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Aspects of the History of English Language and Literature

Selected Papers Read at SHELL 2009, Hiroshima


Osamu Imahayashi, Yoshiyuki Nakao and Michiko Ogura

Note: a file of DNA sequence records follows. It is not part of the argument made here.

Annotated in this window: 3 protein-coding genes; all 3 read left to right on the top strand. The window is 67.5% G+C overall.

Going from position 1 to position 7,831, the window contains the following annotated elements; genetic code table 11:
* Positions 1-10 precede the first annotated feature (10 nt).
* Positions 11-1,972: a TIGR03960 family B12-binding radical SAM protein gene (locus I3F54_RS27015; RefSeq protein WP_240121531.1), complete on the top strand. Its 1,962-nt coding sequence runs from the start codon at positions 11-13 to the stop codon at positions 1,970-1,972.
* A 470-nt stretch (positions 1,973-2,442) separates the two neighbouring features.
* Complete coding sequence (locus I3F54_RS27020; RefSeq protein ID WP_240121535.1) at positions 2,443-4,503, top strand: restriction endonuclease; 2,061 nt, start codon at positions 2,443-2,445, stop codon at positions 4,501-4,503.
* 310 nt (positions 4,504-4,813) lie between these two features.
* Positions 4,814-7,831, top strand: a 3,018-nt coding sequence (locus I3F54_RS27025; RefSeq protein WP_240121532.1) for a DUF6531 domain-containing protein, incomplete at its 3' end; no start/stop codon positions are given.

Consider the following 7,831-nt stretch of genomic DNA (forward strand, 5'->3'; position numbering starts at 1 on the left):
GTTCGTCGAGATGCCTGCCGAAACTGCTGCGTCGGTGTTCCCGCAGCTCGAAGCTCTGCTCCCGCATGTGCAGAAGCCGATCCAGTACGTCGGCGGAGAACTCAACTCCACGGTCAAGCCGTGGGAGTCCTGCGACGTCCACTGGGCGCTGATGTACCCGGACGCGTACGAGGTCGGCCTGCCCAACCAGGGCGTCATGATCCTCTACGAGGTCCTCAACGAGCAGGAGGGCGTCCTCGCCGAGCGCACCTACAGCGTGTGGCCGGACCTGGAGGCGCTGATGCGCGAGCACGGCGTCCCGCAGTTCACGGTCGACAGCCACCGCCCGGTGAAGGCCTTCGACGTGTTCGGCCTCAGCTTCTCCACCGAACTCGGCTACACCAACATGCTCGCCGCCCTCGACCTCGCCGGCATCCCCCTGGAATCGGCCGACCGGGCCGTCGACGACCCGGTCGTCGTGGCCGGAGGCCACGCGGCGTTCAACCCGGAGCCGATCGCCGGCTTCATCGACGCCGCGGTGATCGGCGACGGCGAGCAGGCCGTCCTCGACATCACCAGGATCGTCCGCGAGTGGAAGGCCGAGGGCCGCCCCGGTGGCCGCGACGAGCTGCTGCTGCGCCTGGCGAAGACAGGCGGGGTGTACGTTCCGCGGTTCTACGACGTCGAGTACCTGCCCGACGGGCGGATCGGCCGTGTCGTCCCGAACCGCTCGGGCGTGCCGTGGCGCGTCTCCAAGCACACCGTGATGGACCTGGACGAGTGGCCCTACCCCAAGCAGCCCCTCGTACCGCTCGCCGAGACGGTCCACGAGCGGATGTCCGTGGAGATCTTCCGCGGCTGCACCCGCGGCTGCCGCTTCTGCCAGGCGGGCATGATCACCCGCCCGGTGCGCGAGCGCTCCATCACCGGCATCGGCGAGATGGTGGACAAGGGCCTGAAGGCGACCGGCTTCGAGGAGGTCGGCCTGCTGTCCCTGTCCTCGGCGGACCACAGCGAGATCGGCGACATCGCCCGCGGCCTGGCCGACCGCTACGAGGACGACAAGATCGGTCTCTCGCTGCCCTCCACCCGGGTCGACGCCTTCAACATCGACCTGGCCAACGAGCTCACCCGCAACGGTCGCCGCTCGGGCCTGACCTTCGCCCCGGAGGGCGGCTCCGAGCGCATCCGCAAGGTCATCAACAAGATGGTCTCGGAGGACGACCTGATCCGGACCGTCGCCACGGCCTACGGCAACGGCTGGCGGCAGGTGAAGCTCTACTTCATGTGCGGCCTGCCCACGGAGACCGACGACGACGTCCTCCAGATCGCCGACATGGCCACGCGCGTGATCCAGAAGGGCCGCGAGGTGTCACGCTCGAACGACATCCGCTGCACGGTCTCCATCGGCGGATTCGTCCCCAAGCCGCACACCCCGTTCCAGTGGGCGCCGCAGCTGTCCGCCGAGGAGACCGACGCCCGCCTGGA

Contents: Antonette diPaolo Healey: ‘Heat’ in Old English and in Chaucer’s Creation of Metaphors of Love – Hans Sauer: Old English Word-Formation: Constant Features and Changes – Young-Bae Park: The Older Runic Futhark and the Old English Runes: Towards Further Understanding of the English Runic Scripts – Michiko Ogura: Old English Verbs with a Genitive Object: A Doomed Group? – Akira Wada: Some Specimens of Divided Usage in Thomas Deloney’s English – Akiyuki Jimura: Impersonal Constructions and Narrative Structure in Chaucer – Akinobu Tani: Word Pairs or Doublets in Chaucer’s Tale of Melibee and their Variant Readings: A Preliminary Examination – Hideshi Ohno: Impersonal and Personal Constructions in the Language of Chaucer – Mayumi Sawada: Infinitival Complementation in Chaucer: The Case of Command – Yoshiyuki Nakao: Chaucer’s Ambiguity in Voice – Osamu Imahayashi: Dr Tadao Yamamoto and the Dickens Lexicon Project – Miyuki Nishio: Definition of Idioms in the Dickens Lexicon – Hideki Watanabe: Grendel’s Approach to Heorot Revisited: Repetition, Equivocation and Anticipation in Beowulf 702b-727 – Hironori Suzuki: Metrical Influences on the AV/VA Orders in Old English Poetry – Yoshitaka Kozuka: Word Order and Collocation in Old English – Tomonori Yamamoto: On the Semantic and Syntactic Development of Periphrastic Modal Verb + Infinitive Constructions in OE: Comparing the Versions of Gregory’s Dialogues, the OE Boethius, and Psalter Glosses – Tadashi Kotake: Farman’s Changing Syntax: A Linguistic and Palaeographical Survey – Robert D. Stevick: Supplement to ‘Diagramming Noun Phrases in Early English’ – John Scahill: Lexemes and the Law: The Language of an Unpublished Fifteenth-Century Cartulary in Keio University Library – Ireneusz Kida: On How Norman-French Hindered the Development of English Word Order towards VO – Fumiko Yoshikawa: Why was the Dative Marker Crossed Out in Corpus Christi College MS 440? – Leena Kahlas-Tarkka: Preposition + TIME (+ THAT): Exploring Temporal Connectives in Early English – Michio Hosaka: The Rise of Subordinators in the History of English: The Riddle of the Subordinator when – Fuyo Osawa: Transitivisation in the History of English – Akira Okada: The Analyses of the English Negative Prefixes in the History of English – Takuto Watanabe: Development and Grammaticalization of Be About To: An Analysis of the OED Quotations – Yoko Bando: Jane Austen’s Experiment with the Progressive – Ruiko Kawabe: Figurative Gender and Personification in 18th-century Grammars: Reevaluation in Light of their Role in the National Language Education – Masayuki Nakao: A Stylistic Analysis of Dixonary in Vanity Fair.